A-Tisket a-Tasket

I was recently taken to task for my opinion peace on Jerry Sanders and Sunroad in last week’s CityBeat by a City Hall staffer of note who shall remain nameless. City Hall person took exception to my calling the pension and retiree health funds “woefully underfunded” writing:

“Now that’s just wrong. The latest valuation showed that the pension system is at least 80% funded, a respectable ratio for a government pension system, and a double-digit increase from the height of the so-called “crisis.” The City’s actuary states that the City will continue to be able to pay the pension obligation at the same proportion of the general fund as we do_today, and that, barring some unknown catastrophe, there is no chance of bankruptcy. SDCERS has over $5 billion in assets, and earned a 16% return on its investment last year, double its 8% projection. It is one of the best-performing pension systems in the country. The Council voted last year to establish a retiree health trust fund,_which will start to chip away at that large liability. And compared to other large cities like San Francisco and New York, our retiree health obligation is just a drop in the bucket. San Francisco has a $5 billion health care liability. Yikes!_ I know it’s fun to wallow in the doom and gloom, but things ARE changing for the better. I’d love it if the media would update their outdated boilerplate!!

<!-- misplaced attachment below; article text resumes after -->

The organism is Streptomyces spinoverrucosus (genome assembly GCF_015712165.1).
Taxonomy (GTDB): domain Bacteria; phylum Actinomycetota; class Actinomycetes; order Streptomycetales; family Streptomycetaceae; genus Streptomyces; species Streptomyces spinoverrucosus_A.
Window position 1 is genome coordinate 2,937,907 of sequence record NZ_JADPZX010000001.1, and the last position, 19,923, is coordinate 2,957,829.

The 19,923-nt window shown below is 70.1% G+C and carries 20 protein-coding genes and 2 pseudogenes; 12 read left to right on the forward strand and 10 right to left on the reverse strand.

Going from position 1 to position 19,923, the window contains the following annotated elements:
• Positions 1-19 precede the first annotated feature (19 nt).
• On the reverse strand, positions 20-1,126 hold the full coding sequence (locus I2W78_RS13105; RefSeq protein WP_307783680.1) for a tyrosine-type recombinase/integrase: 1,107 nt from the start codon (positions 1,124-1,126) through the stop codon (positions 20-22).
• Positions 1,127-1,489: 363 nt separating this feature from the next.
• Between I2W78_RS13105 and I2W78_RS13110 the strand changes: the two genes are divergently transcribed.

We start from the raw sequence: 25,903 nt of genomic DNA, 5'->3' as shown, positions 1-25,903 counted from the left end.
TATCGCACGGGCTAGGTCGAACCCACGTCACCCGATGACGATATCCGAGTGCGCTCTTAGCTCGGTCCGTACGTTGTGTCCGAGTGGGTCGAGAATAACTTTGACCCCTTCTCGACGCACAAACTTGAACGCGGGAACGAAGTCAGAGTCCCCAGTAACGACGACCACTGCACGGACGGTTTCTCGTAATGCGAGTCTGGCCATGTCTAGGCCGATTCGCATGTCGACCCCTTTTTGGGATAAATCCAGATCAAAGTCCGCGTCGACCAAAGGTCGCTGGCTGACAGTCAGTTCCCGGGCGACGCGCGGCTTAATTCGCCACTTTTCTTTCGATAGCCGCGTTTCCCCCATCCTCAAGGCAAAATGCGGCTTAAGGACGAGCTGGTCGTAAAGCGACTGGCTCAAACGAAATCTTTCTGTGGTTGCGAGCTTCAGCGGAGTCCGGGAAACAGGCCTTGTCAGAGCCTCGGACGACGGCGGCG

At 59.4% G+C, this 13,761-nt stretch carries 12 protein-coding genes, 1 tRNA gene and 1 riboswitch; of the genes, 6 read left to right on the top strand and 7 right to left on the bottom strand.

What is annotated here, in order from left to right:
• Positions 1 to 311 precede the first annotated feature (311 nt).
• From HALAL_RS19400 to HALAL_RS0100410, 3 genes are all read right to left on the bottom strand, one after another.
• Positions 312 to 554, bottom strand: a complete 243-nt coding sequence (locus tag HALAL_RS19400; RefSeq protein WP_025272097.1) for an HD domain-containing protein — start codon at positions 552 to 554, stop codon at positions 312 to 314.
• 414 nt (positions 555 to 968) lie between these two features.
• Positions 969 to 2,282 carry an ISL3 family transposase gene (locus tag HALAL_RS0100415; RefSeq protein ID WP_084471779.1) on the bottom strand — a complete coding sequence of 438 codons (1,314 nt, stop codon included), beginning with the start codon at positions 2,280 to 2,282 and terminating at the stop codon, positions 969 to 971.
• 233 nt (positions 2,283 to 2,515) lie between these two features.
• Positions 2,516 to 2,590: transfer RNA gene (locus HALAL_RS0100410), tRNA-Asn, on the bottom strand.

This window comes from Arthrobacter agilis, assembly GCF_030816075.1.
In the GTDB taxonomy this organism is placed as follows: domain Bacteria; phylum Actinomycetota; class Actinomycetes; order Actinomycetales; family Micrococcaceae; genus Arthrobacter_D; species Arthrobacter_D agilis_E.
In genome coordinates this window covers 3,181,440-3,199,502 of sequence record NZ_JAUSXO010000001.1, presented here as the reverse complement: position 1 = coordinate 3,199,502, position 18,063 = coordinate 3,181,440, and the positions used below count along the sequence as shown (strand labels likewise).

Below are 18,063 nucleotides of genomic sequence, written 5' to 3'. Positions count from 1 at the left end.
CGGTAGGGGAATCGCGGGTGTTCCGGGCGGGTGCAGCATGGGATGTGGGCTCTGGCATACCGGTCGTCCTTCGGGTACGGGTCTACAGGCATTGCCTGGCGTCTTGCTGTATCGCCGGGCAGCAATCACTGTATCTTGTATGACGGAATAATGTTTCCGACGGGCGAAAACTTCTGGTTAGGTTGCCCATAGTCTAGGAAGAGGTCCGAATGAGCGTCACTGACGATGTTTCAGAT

Ouch. Given this task-taking was administered by a person I know and greatly respect, I had to set myself to pondering whether or not I was overly harsh in my critique of the City’s fiscal status. After careful introspection (and outward fact inspection) I must regretfully conclude that I was, indeed, correct in my original assessment. My reply to City Hall Staffer: